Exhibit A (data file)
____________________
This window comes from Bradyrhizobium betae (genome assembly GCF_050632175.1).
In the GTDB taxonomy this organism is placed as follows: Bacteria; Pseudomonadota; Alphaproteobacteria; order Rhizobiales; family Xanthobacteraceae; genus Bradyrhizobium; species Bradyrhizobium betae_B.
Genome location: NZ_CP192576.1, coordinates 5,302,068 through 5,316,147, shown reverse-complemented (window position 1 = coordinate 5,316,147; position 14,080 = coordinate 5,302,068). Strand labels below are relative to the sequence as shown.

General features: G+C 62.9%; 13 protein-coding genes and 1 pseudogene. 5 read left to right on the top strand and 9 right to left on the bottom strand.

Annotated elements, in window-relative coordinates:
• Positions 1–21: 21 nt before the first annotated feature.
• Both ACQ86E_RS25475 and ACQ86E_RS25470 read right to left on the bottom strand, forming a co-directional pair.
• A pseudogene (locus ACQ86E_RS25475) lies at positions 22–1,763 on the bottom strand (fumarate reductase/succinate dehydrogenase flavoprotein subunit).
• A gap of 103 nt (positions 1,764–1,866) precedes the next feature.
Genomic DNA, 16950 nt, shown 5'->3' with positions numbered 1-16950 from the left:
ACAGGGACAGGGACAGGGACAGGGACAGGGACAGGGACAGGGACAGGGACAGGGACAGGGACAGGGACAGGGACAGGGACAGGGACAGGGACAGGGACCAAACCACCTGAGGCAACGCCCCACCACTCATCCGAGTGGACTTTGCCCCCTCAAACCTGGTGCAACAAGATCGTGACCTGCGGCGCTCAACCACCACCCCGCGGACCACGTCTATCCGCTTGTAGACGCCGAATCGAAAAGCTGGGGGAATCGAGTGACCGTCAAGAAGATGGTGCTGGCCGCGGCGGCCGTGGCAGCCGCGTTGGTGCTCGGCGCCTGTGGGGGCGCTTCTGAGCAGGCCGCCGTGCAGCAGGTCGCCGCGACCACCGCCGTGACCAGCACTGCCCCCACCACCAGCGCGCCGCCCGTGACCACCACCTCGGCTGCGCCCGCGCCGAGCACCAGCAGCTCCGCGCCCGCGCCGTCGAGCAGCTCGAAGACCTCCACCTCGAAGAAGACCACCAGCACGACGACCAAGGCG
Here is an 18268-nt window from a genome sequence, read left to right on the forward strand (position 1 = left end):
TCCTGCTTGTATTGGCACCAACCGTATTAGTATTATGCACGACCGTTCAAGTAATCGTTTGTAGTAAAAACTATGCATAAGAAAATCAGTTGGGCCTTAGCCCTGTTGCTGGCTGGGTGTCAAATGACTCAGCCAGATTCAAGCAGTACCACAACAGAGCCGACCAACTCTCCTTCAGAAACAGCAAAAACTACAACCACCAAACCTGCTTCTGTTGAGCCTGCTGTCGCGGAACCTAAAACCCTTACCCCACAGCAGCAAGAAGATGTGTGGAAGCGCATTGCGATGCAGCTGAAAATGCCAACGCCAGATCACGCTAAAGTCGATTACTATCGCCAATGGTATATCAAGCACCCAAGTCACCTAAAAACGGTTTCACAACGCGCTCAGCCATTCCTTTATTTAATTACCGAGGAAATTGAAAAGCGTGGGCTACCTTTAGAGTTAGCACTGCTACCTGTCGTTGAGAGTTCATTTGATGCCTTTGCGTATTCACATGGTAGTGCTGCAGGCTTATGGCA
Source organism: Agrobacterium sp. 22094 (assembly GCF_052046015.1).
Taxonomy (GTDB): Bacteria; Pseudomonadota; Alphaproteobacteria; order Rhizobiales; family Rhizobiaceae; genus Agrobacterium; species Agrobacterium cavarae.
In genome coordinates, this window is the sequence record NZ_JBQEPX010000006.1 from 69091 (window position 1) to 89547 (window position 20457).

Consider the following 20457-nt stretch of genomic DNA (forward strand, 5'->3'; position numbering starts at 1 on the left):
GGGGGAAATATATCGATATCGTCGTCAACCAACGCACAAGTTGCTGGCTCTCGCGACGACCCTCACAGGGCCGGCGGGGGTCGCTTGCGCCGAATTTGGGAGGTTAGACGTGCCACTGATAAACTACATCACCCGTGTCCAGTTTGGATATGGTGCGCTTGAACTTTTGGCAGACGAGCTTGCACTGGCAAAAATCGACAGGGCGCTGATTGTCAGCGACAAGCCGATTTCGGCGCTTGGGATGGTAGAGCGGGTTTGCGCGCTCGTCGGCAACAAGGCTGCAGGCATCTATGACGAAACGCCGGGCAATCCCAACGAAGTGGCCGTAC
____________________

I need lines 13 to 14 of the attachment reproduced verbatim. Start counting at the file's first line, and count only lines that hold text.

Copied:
TCCTGCTTGTATTGGCACCAACCGTATTAGTATTATGCACGACCGTTCAAGTAATCGTTTGTAGTAAAAACTATGCATAAGAAAATCAGTTGGGCCTTAGCCCTGTTGCTGGCTGGGTGTCAAATGACTCAGCCAGATTCAAGCAGTACCACAACAGAGCCGACCAACTCTCCTTCAGAAACAGCAAAAACTACAACCACCAAACCTGCTTCTGTTGAGCCTGCTGTCGCGGAACCTAAAACCCTTACCCCACAGCAGCAAGAAGATGTGTGGAAGCGCATTGCGATGCAGCTGAAAATGCCAACGCCAGATCACGCTAAAGTCGATTACTATCGCCAATGGTATATCAAGCACCCAAGTCACCTAAAAACGGTTTCACAACGCGCTCAGCCATTCCTTTATTTAATTACCGAGGAAATTGAAAAGCGTGGGCTACCTTTAGAGTTAGCACTGCTACCTGTCGTTGAGAGTTCATTTGATGCCTTTGCGTATTCACATGGTAGTGCTGCAGGCTTATGGCA
Source organism: Agrobacterium sp. 22094 (assembly GCF_052046015.1).